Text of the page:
Stunning website helps discover the best broadband for you

Firstborn harnesses the power of 3D in this project for Time Warner Cable.

When Time Warner Cable (TWC) approached New York-based digital agency Firstborn with a commission to for its Wifi-Denti-Fier, it wanted something simple but different.

"They wanted a simple bandwidth calculator to help customers choose the right Internet plan," explains Firstborn creative director Flavio Vidigal. "The big creative challenge was transforming a run-of-the-mill tool - an online calculator - into a concept that could be fun, easy to play with and, most importantly, engaging until the very end."

Multidisciplinary design

With full creative license to craft the world of Wifi-Denti-Fier, the team took the project to a new level. Vidigal explains: "Because TWC was so trusting, we were able to loop several Firstborn teams into the creative process - notably, our designers, 3D and motion graphics team and creative developers. The collaboration of all of these different disciplines took both our ideas and the finished product to levels far beyond the basic brief.

We were inspired by classic claymation and toy design

"We were inspired by classic claymation and toy design, so we wanted intricate animated 3D characters and environments that were emphasized by a clean and minimal backdrop. We developed a look that was 3D, yet felt both graphic and thoughtfully designed. That style was also integrated into all aspects of the UI."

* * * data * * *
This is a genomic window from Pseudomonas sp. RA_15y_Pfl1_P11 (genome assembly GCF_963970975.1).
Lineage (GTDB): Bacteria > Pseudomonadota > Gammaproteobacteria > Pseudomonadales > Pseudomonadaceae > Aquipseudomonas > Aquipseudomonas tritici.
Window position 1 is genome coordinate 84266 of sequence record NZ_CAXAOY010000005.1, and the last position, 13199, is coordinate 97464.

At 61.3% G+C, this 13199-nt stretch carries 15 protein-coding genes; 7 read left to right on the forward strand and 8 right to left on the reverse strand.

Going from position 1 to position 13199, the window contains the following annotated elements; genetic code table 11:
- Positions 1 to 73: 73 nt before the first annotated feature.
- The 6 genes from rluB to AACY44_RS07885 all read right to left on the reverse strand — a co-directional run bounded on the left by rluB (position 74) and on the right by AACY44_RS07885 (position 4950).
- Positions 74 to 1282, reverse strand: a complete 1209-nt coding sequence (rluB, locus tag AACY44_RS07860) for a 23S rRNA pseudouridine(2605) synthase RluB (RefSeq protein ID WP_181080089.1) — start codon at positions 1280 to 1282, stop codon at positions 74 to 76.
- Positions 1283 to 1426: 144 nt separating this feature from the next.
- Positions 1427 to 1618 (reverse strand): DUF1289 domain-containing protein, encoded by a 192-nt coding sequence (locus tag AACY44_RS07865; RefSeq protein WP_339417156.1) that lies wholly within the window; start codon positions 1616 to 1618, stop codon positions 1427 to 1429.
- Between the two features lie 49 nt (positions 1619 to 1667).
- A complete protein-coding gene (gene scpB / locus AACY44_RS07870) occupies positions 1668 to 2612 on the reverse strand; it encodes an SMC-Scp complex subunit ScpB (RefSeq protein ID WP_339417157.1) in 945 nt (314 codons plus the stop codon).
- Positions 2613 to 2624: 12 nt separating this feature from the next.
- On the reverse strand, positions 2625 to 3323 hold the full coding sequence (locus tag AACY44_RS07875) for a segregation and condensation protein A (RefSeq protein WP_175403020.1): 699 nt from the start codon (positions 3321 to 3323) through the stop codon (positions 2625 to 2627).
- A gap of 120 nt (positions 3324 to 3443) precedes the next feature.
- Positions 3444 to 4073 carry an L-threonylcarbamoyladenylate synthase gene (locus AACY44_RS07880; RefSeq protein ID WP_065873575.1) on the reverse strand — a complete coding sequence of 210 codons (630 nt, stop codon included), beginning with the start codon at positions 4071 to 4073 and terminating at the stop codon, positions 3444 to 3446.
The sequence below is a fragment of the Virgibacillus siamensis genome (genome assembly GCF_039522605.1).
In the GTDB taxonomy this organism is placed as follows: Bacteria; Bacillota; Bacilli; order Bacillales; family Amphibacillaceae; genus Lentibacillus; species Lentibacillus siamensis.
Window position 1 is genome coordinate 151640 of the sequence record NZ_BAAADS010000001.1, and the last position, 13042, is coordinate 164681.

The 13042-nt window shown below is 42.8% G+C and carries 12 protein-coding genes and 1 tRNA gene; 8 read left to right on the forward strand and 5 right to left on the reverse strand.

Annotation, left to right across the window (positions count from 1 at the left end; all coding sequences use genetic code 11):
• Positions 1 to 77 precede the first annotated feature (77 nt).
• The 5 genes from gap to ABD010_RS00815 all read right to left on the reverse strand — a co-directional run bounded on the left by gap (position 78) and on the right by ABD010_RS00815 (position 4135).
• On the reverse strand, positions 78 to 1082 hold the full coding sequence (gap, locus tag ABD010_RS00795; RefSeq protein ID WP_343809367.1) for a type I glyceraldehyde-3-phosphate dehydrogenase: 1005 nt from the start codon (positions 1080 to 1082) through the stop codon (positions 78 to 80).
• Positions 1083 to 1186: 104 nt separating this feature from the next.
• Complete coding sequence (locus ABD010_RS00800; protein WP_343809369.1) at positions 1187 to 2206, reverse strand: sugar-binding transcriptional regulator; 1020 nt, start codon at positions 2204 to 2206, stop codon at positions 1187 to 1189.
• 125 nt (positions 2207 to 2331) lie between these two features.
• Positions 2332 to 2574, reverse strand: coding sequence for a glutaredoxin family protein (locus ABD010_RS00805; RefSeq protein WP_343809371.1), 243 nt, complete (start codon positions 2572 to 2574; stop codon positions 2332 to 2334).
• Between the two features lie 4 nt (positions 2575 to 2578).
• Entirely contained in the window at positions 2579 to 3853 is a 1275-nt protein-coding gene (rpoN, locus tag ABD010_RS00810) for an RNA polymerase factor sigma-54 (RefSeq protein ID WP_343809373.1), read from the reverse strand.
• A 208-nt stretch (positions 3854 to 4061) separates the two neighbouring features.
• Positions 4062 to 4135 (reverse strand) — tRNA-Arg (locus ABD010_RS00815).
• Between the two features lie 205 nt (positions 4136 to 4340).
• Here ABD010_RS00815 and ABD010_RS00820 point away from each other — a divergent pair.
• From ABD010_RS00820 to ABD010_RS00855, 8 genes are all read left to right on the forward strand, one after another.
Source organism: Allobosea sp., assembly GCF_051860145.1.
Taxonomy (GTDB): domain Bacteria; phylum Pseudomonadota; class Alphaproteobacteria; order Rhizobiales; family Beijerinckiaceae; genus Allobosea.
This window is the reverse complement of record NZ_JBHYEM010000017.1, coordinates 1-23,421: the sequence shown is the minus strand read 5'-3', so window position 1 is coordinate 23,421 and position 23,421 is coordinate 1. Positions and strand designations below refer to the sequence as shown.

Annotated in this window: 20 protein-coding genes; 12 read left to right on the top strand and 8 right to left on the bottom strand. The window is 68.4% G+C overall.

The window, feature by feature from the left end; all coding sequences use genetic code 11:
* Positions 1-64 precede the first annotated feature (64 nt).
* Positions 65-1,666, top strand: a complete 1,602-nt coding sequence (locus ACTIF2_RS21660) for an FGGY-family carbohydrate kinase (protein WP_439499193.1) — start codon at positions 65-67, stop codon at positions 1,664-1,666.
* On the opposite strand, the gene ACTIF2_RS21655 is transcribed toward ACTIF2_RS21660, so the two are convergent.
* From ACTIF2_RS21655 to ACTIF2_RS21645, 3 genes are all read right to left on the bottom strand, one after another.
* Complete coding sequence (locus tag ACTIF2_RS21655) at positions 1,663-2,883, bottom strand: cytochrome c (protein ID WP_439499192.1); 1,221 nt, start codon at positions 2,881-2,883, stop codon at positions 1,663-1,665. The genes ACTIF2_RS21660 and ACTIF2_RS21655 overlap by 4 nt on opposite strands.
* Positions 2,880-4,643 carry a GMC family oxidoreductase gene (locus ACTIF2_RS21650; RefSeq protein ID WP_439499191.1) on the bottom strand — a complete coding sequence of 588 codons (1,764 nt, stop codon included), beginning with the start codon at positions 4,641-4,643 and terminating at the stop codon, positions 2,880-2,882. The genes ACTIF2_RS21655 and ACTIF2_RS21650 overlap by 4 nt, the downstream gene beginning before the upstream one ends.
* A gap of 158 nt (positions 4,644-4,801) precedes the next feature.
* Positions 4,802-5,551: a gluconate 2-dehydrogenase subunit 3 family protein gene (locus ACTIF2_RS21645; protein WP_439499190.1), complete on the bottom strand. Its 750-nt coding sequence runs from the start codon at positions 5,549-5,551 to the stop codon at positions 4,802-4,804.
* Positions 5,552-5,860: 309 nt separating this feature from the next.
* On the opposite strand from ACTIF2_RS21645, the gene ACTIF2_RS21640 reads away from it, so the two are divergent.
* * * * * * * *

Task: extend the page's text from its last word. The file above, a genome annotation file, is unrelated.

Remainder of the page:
The team was inspired by classic claymation and toy design

Super software

To fully create the look the team was after, they used a combination of 3D software and programming languages. "Sublime was the main code editor for HTML, CSS (using Stylus), Javascript (using Coffeescript) and ActionScript," says Vidigal.

"Maya was used in conjunction with Zbrush to create set pieces and environments, as well as to rig and animate. Photoshop was used for design and for the developers to extract UI elements. Adobe Media Encoder let us extract PNG sequences from 3D videos; CodeAndWeb and TexturePacker allowed us to generate character animation sprite images from the sequences; and After Effects was used for final compositing, layout editing and export. We even used a little Flash!"

The team used a combination of 3D software and programming languages to bring the project to life

Digital landscape

With the 3D aspect sorted, the team's next task was to ensure that the polished, interactive experience could support mobile, numerous desktop browsers and tablets - all with reasonable file-sizes.

"In today's digital landscape, it's tough to ensure a UI is fluid and scalable to the varying device dimensions and pixel densities," comments Vidigal. "To tackle these challenges, the studio and development teams collaborated very closely to find the right balance between pre-rendered animations vs. animations built in code.

"We ended up building modified code-bases for each platform," says Vidigal

"We ended up building modified code-bases for each platform. For example, Chrome users get 3D device-selection cubes and transparent videos, users without WebGL get Flash videos and 2D cubes, and users without WebGL or Flash (iPads) get PNG sequences.

"We also had to be aware of imminent web technology updates and what effects they might have. For example, we were developing for iOS 7.0, but knew iOS 7.1 was just around the corner, and that would re-enable chromeless browser features (hiding native toolbars)."

Have you seen any inspirational examples of 3D or web design recently? Let us know in the comments.


Kerrie Hughes is associate editor at Creative Bloq. Her employment at Future Publishing began in January 2010 as staff writer for 3D World magazine. Since then, she's written regularly for other publications, including ImagineFX and Computer Arts magazines.